The fabrication process is depicted schematically in Figure 2 for the cases of the oxygen implant and the silicon implant. For the oxygen implanted samples, a 100-nm layer of silicon nitride was deposited onto a 1.5 μm over-layer SOI wafer using LPCVD at 740°C. Electron-beam lithography then provided the necessary resolution to produce the 222 nm gratings in the silicon nitride layer to a length of 1000 μm. The patterned silicon nitride layer then served as the implantation mask. The samples were subsequently implanted following the dual implantation process formulated above at an elevated temperature such that amorphization was prevented. Following implantation, the nitride mask was removed.

While fabricating oxygen implanted samples, several processing issues have been noticed that can negatively influence the device performance. First and foremost, the necessity of high dose implantation associated with this is sputtering and target erosion problems. In the current case, the nitride hardmask used for pattern definition tends to sputter as the implantation advances. This means that pattern definition becomes more and more uncertain by the termination of the implantation. The sputtering yield is greatest on the mask sidewalls, as the angle between the ion beam and the surface is not zero. Atomic force microscopy (AFM) measurements on the implanted target also showed surface erosion of the order of 10 nm. This means that the grating response could also be influenced by the surface modification.

The silicon implanted samples were implemented on a 2.2-μm over-layer SOI wafer. The wafers were subject to a thermal oxidation resulting in a 40-nm silicon dioxide layer. This layer serves as a buffer aiding the removal of the photoresist following implantation. A 7000-μm grating pattern was produced holographically in photoresist using a Lloyd’s mirror setup and a 325-nm HeCd laser. The photoresist layer then serves as the low-energy implantation mask. After exposure and development, scanning electron microscopy (SEM) images determined the photoresist thickness to be 100 nm. Si implantation was carried out at energies of 50 and 70 keV and a nominal dose of 1 × 1015 ions/cm2 at 77 K. Following implantation, the photoresist mask was removed, followed by the oxide buffer layer.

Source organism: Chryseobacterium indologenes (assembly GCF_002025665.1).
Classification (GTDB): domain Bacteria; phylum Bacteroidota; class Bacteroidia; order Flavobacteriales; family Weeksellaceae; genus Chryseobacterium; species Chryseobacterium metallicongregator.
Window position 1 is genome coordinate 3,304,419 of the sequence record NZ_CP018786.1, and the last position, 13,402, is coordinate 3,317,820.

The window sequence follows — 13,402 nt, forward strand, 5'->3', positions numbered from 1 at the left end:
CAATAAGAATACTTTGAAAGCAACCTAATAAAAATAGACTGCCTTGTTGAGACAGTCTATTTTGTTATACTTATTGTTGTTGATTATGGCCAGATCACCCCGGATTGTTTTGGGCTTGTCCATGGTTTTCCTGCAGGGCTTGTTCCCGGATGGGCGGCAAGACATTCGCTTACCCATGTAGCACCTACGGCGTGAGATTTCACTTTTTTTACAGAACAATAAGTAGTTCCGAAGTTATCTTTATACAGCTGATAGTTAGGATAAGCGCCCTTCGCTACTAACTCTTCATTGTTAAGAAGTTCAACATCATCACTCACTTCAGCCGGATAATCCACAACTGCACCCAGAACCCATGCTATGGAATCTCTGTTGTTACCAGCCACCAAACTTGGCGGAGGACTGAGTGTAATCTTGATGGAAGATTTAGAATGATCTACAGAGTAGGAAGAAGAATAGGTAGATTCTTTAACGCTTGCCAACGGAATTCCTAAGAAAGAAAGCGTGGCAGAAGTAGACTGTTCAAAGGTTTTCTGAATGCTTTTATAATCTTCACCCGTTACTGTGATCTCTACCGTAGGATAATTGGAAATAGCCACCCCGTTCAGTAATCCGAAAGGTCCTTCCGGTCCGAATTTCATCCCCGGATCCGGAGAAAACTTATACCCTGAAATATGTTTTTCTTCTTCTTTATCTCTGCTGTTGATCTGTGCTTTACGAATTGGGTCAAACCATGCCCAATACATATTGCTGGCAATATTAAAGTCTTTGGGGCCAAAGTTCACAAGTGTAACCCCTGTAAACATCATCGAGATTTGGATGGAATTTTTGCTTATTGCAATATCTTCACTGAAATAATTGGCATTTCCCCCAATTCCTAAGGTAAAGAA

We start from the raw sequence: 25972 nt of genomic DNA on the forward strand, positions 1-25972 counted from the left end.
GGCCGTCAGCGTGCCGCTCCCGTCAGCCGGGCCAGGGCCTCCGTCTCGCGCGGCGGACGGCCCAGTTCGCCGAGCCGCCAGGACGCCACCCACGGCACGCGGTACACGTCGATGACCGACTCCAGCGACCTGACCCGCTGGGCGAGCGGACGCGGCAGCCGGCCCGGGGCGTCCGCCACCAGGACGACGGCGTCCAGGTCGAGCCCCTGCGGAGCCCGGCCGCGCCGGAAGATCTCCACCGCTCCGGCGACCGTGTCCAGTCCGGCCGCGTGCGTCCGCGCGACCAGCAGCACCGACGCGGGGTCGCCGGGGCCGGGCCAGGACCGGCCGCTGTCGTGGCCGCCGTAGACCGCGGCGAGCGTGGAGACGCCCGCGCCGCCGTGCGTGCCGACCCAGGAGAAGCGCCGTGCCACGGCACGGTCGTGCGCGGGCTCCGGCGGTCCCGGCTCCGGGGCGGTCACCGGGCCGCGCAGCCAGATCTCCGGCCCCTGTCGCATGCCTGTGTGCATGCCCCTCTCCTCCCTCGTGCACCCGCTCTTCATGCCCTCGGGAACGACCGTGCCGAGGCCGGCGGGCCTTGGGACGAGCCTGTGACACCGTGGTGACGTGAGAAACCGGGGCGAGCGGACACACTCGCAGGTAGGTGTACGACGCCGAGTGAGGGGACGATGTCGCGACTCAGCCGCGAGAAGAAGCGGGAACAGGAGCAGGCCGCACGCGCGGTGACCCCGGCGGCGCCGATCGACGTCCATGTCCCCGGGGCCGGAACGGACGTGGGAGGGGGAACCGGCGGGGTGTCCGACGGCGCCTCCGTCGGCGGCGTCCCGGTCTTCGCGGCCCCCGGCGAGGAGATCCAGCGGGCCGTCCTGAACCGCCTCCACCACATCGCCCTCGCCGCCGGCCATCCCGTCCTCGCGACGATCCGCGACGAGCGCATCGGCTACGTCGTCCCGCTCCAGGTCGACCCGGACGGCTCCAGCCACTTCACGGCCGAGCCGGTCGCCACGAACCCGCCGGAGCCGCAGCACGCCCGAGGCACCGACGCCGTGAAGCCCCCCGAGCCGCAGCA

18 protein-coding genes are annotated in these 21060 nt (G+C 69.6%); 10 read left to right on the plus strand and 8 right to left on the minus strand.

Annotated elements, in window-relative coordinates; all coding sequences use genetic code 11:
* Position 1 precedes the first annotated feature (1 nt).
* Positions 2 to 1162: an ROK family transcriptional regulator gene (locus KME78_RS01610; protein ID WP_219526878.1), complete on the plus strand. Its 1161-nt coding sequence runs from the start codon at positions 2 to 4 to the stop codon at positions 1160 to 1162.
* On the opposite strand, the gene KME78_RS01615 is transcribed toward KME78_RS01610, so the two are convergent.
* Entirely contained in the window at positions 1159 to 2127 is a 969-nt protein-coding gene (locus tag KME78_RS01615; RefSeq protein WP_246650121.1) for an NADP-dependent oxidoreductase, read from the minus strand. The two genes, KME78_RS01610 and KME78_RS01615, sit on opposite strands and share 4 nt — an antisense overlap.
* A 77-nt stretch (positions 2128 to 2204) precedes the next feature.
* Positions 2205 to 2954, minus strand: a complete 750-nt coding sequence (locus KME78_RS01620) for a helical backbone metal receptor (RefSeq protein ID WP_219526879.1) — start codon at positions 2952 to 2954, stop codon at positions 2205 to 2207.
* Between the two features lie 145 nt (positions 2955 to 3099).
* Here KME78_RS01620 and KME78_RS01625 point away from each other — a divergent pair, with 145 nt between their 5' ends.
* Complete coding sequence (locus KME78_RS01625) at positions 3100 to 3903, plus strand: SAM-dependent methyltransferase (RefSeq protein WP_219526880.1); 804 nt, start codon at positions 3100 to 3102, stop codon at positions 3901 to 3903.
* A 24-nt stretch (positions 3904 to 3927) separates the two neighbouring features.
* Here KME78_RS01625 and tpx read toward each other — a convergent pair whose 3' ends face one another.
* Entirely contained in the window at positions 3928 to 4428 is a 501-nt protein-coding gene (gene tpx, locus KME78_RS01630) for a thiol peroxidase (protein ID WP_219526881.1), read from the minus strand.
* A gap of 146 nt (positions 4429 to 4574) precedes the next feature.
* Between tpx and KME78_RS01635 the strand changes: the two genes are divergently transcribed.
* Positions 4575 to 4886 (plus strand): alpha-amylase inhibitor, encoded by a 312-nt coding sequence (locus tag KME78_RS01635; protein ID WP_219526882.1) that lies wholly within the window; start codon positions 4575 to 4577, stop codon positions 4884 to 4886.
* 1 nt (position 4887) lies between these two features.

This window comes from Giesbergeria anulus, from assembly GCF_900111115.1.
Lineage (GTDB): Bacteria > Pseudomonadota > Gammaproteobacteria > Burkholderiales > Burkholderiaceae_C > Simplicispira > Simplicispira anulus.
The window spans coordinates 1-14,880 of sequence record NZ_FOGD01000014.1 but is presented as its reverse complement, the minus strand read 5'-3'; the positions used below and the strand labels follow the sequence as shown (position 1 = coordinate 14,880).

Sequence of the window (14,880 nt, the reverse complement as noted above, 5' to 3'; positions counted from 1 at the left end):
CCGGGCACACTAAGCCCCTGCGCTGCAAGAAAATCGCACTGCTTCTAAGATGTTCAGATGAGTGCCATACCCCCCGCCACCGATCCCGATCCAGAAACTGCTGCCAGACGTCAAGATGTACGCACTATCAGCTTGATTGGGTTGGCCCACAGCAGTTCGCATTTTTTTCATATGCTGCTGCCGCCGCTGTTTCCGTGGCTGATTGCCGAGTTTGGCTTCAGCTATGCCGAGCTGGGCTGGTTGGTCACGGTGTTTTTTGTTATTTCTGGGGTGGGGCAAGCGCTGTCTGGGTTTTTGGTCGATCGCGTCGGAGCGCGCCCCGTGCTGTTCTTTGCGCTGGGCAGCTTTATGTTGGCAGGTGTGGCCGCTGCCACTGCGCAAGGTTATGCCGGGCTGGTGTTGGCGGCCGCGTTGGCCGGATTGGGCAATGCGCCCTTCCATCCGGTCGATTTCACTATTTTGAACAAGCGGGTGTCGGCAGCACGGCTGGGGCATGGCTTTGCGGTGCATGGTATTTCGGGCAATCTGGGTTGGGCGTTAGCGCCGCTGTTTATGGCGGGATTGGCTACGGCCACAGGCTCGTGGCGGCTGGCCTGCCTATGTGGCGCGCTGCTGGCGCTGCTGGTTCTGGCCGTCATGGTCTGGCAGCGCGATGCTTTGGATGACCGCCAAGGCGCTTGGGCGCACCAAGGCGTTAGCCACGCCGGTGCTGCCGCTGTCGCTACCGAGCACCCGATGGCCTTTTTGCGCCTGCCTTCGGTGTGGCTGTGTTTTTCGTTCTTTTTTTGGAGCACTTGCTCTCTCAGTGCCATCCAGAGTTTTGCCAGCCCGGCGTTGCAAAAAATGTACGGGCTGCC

4. Results

Optical transmission spectra were obtained utilizing a tunable laser operating in the range of 1525 to 1570 nm. For the oxygen implanted samples, the signal was coupled to the waveguides using an objective lens. Light was then measured via a free-space power meter at the output. Prior to the objective lens, a beam splitter and half-wave plate were inserted to provide discrimination between TE and TM modes. The silicon implants were measured in transmission in a similar fashion, except for the use of a low-loss tapered optical fiber to butt couple light into the waveguide.

Figure 3 shows the TE mode of the “as-implanted" oxygen implanted sample, following the removal of the nitride mask. The peak response occurs at approximately 1547 nm for the TE polarized light and shows a discrimination of approximately 10 dB. This appears to be a promising result, considering no post implantation annealing was preformed.

Using CMT analysis, the expected result on reflected power of a grating formed of SiO2 can be overlaid with the previous result to compare the expected and measured grating response. It is also possible to approximate the index of refraction responsible for the response in Figure 3 as a single fit factor, by assuming that the oxygen implant achieves a depth of approximately 70 nm. The result is shown in Figure 4.

From Figure 4, it is shown that the expected transmission drop, assuming complete oxide synthesis, is on the order of 55 dB, suggesting that the current results could be dramatically improved. Further, we approximate the index of refraction of the “as-implanted" region to lie at around 3.08. What is thus clear in this preliminary work is that the high dose, high temperature oxygen implantation, does not form continuous volumes of SiO2. In agreement with previous work [17], this should only be expected following postimplant annealing at around 1300°C. An effort to fabricate gratings with fully formed oxide is currently in progress.

The resultant data for the 50 keV and 70 keV silicon implanted samples for TE light are shown in Figures 5 and 6. The 50 keV samples show a wavelength suppression of approximately 5 dB at approximately 1530 nm with the oxide layer intact. Upon removing the oxide layer, the response drops to an extinction of around 3 dB. SEM images determined that no residual photoresist mask remained on the oxide and, therefore, suggested the damage inherent in the oxide layer contributes to the grating response. For the case of the 70 keV implant with the oxide removed, the sample exhibited a 5 dB suppression. The spectral response of the 50 keV response is in agreement with the CMT model for the holographically defined 220 nm gratings, however, a 3 dB suppression corresponds to an implanted index of only 3.493. This value is lower than expected for completely amorphized silicon and is either a result of ion straggle inflicting damage underneath the mask material reducing modulation or is a result of incomplete amorphization. For the 70 keV samples, the implant depth is approximately 170 nm, and the corresponding index to produce the 5 dB extinction is 3.491.